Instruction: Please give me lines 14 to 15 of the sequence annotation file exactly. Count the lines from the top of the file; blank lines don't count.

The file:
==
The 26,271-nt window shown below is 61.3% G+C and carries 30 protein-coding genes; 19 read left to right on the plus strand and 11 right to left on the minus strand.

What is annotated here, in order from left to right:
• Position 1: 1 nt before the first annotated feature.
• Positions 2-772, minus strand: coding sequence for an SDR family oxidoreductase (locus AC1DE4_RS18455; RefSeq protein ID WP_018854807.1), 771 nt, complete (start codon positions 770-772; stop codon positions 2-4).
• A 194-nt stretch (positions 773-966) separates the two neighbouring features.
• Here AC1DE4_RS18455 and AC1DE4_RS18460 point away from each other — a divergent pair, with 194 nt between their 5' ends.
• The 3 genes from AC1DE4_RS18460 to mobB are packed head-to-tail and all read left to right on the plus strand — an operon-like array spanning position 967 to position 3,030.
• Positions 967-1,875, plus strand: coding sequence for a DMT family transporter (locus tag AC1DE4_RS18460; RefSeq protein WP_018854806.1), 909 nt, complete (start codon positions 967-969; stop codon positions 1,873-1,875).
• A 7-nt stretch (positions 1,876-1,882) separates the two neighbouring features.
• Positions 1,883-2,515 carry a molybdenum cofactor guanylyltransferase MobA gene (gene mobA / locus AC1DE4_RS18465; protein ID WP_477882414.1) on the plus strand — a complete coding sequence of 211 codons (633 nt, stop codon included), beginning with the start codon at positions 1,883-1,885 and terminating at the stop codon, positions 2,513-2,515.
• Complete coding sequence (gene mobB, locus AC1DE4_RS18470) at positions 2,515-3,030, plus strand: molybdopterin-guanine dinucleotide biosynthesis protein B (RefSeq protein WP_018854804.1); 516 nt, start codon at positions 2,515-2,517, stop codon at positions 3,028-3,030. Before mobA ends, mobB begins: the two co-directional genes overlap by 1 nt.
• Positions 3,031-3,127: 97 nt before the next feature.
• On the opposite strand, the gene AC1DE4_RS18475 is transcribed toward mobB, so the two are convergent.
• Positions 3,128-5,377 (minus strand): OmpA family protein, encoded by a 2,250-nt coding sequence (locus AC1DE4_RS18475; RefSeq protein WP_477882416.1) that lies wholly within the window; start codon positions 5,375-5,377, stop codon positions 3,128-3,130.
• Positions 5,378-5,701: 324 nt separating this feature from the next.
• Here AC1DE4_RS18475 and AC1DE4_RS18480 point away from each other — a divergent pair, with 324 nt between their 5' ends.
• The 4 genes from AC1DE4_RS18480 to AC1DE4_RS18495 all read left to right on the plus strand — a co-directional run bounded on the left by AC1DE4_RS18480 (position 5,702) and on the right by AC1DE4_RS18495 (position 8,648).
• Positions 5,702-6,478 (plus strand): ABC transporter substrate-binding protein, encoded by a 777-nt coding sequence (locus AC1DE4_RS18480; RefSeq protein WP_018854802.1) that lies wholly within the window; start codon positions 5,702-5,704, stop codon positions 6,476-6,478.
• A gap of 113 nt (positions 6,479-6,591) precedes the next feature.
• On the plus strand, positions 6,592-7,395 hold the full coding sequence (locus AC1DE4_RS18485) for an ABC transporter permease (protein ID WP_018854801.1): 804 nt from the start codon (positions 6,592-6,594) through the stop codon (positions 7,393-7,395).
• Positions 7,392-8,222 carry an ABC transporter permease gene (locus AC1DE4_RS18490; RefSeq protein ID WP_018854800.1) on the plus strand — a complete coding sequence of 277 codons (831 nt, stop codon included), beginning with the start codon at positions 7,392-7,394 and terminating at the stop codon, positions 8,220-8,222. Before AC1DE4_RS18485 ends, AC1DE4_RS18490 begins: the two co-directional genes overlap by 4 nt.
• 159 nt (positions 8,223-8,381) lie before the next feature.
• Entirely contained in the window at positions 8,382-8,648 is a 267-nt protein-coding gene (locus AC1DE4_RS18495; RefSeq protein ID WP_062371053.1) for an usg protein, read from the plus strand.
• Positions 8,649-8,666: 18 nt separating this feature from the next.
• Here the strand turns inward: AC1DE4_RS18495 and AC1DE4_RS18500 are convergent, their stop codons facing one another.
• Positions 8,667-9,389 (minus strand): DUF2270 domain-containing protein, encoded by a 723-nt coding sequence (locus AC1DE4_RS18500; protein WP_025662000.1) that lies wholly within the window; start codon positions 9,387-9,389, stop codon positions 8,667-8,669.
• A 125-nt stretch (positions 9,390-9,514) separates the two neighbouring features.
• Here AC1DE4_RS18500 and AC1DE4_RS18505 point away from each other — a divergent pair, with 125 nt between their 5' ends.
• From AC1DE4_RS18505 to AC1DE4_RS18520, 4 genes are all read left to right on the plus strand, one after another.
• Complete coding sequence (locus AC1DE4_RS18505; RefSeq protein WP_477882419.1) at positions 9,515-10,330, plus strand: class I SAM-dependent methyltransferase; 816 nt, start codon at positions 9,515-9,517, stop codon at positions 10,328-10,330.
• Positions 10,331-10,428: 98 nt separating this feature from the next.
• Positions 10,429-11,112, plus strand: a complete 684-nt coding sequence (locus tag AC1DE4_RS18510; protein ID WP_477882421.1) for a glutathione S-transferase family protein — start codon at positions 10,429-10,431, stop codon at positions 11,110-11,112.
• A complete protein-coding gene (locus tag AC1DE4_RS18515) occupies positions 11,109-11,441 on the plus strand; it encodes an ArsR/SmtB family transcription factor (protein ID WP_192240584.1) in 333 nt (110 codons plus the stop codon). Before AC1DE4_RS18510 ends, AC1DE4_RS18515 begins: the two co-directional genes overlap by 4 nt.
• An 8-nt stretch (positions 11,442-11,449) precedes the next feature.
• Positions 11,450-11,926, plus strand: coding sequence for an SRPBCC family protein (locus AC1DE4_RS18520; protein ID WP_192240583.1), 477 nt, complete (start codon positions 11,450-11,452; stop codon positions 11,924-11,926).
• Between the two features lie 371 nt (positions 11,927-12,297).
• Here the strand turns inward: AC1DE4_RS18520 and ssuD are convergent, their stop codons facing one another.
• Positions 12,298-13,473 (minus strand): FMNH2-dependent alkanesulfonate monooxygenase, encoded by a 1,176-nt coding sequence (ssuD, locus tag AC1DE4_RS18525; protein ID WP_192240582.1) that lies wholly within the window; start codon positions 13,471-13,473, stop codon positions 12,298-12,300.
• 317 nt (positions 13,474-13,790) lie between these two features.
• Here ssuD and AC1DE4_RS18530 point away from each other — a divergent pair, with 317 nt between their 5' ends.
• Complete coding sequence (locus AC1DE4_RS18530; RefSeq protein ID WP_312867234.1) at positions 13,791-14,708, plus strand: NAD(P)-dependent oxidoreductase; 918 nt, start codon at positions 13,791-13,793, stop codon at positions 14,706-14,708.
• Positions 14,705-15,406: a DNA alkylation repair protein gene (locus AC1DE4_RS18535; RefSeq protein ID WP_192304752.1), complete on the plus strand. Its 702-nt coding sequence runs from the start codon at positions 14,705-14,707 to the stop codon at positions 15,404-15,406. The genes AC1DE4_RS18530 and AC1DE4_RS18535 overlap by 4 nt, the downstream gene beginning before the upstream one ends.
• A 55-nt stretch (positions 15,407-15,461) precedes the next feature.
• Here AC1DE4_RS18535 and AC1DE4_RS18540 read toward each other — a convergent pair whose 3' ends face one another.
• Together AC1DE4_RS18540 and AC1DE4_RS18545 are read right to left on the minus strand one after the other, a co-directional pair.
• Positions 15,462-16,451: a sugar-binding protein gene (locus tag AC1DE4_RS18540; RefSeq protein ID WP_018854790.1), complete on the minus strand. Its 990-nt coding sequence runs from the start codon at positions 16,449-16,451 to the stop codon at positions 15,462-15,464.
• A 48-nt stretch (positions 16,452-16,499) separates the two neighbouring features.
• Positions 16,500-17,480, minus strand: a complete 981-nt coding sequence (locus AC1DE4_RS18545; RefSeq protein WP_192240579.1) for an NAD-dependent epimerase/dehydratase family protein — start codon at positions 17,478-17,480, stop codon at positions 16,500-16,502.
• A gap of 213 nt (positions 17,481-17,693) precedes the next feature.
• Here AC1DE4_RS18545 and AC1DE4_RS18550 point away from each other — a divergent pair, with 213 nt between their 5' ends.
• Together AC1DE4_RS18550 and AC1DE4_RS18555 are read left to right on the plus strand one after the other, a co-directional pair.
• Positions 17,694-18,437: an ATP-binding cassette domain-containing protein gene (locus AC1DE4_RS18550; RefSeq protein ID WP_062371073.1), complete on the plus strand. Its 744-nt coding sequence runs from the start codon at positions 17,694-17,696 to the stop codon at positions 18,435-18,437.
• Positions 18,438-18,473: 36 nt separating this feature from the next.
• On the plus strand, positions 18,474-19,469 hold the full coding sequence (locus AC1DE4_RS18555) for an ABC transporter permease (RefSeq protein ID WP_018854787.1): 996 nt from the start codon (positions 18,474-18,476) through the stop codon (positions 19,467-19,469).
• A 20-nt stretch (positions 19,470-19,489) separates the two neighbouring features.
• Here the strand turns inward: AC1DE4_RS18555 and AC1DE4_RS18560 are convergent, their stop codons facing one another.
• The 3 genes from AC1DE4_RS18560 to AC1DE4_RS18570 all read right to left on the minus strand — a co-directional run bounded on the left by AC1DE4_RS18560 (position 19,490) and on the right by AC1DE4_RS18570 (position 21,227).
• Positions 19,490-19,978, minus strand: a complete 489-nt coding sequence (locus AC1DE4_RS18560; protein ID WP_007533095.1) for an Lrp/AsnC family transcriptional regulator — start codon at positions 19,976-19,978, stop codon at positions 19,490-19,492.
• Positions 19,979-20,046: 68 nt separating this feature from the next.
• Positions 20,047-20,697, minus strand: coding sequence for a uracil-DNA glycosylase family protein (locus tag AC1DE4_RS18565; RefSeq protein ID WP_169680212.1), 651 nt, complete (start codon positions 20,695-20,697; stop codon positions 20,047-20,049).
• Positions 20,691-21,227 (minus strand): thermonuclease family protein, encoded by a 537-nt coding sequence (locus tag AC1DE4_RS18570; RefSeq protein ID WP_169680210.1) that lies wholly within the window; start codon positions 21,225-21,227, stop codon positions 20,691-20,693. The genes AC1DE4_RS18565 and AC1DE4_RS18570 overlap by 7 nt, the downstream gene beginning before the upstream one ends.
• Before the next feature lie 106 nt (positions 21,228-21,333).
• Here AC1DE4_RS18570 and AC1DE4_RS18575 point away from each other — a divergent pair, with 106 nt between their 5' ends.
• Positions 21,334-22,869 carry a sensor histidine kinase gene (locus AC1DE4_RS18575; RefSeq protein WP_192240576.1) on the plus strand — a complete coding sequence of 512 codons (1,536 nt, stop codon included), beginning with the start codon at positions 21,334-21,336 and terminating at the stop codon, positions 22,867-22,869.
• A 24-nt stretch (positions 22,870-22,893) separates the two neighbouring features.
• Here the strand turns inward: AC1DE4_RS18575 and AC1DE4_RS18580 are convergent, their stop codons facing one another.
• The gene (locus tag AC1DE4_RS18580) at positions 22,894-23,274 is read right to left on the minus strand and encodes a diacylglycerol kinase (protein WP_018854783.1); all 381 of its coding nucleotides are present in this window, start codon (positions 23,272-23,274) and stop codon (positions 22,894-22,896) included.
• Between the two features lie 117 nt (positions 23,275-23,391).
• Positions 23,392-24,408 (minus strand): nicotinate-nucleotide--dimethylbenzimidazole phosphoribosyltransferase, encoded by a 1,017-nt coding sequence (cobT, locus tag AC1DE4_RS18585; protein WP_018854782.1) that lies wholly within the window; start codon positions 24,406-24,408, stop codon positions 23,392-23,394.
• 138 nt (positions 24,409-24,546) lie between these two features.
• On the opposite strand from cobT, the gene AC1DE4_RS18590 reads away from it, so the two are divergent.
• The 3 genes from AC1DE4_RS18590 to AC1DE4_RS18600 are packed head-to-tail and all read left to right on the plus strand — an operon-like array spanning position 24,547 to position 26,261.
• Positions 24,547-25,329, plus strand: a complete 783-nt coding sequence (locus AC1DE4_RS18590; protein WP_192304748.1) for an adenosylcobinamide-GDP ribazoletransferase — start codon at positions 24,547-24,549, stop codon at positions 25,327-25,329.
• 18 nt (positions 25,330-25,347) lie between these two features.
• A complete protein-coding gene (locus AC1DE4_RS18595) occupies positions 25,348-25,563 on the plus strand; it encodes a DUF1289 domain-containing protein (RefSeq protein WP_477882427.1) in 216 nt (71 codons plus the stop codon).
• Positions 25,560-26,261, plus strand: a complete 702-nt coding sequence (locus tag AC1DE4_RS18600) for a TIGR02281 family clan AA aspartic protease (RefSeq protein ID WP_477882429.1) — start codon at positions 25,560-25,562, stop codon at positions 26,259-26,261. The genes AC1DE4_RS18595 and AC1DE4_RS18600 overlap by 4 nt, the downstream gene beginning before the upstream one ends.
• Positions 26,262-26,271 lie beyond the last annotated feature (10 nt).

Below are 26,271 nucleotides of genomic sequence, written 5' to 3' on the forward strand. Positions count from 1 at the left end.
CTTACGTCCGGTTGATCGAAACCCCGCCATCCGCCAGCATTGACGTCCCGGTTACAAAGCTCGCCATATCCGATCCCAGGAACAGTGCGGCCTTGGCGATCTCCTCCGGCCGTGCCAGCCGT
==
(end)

• Positions 3,128-5,377 (minus strand): OmpA family protein, encoded by a 2,250-nt coding sequence (locus AC1DE4_RS18475; RefSeq protein WP_477882416.1) that lies wholly within the window; start codon positions 5,375-5,377, stop codon positions 3,128-3,130.
• Positions 5,378-5,701: 324 nt separating this feature from the next.